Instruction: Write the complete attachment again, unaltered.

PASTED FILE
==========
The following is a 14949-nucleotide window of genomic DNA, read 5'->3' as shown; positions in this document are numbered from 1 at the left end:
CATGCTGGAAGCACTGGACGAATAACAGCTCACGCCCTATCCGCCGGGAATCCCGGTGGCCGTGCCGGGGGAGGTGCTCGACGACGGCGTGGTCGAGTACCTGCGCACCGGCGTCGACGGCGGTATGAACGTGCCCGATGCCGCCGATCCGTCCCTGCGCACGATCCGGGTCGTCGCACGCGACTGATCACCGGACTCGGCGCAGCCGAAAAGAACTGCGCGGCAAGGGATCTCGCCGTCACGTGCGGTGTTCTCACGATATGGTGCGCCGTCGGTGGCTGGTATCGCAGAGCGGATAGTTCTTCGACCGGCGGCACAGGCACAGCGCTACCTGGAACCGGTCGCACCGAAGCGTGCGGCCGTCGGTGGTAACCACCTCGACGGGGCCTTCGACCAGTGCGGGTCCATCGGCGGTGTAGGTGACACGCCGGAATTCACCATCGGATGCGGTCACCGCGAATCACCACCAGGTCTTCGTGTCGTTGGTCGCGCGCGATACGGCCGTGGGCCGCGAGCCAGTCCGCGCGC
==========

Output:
The following is a 14949-nucleotide window of genomic DNA, read 5'->3' as shown; positions in this document are numbered from 1 at the left end:
CATGCTGGAAGCACTGGACGAATAACAGCTCACGCCCTATCCGCCGGGAATCCCGGTGGCCGTGCCGGGGGAGGTGCTCGACGACGGCGTGGTCGAGTACCTGCGCACCGGCGTCGACGGCGGTATGAACGTGCCCGATGCCGCCGATCCGTCCCTGCGCACGATCCGGGTCGTCGCACGCGACTGATCACCGGACTCGGCGCAGCCGAAAAGAACTGCGCGGCAAGGGATCTCGCCGTCACGTGCGGTGTTCTCACGATATGGTGCGCCGTCGGTGGCTGGTATCGCAGAGCGGATAGTTCTTCGACCGGCGGCACAGGCACAGCGCTACCTGGAACCGGTCGCACCGAAGCGTGCGGCCGTCGGTGGTAACCACCTCGACGGGGCCTTCGACCAGTGCGGGTCCATCGGCGGTGTAGGTGACACGCCGGAATTCACCATCGGATGCGGTCACCGCGAATCACCACCAGGTCTTCGTGTCGTTGGTCGCGCGCGATACGGCCGTGGGCCGCGAGCCAGTCCGCGCGC